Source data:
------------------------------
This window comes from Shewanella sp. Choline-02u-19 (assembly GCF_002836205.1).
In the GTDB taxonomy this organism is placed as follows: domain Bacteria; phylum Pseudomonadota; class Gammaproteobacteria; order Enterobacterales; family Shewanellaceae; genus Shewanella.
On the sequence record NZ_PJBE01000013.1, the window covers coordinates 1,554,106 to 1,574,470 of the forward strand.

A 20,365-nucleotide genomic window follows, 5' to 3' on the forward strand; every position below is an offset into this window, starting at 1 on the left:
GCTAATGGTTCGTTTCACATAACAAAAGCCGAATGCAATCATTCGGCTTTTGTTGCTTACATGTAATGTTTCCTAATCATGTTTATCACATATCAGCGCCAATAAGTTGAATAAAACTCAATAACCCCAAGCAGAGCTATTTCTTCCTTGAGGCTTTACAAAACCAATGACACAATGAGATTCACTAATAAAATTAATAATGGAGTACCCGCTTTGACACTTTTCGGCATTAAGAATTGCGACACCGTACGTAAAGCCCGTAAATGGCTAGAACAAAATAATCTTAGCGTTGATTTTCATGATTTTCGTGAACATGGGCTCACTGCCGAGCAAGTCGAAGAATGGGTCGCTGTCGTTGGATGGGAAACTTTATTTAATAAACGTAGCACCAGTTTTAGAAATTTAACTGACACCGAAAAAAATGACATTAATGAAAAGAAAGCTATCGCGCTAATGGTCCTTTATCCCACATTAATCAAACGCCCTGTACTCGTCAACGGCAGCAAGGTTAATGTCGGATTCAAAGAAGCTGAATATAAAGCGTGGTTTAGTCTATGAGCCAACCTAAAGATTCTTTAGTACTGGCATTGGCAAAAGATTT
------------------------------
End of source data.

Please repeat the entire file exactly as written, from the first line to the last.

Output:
This window comes from Shewanella sp. Choline-02u-19 (assembly GCF_002836205.1).
In the GTDB taxonomy this organism is placed as follows: domain Bacteria; phylum Pseudomonadota; class Gammaproteobacteria; order Enterobacterales; family Shewanellaceae; genus Shewanella.
On the sequence record NZ_PJBE01000013.1, the window covers coordinates 1,554,106 to 1,574,470 of the forward strand.

A 20,365-nucleotide genomic window follows, 5' to 3' on the forward strand; every position below is an offset into this window, starting at 1 on the left:
GCTAATGGTTCGTTTCACATAACAAAAGCCGAATGCAATCATTCGGCTTTTGTTGCTTACATGTAATGTTTCCTAATCATGTTTATCACATATCAGCGCCAATAAGTTGAATAAAACTCAATAACCCCAAGCAGAGCTATTTCTTCCTTGAGGCTTTACAAAACCAATGACACAATGAGATTCACTAATAAAATTAATAATGGAGTACCCGCTTTGACACTTTTCGGCATTAAGAATTGCGACACCGTACGTAAAGCCCGTAAATGGCTAGAACAAAATAATCTTAGCGTTGATTTTCATGATTTTCGTGAACATGGGCTCACTGCCGAGCAAGTCGAAGAATGGGTCGCTGTCGTTGGATGGGAAACTTTATTTAATAAACGTAGCACCAGTTTTAGAAATTTAACTGACACCGAAAAAAATGACATTAATGAAAAGAAAGCTATCGCGCTAATGGTCCTTTATCCCACATTAATCAAACGCCCTGTACTCGTCAACGGCAGCAAGGTTAATGTCGGATTCAAAGAAGCTGAATATAAAGCGTGGTTTAGTCTATGAGCCAACCTAAAGATTCTTTAGTACTGGCATTGGCAAAAGATTT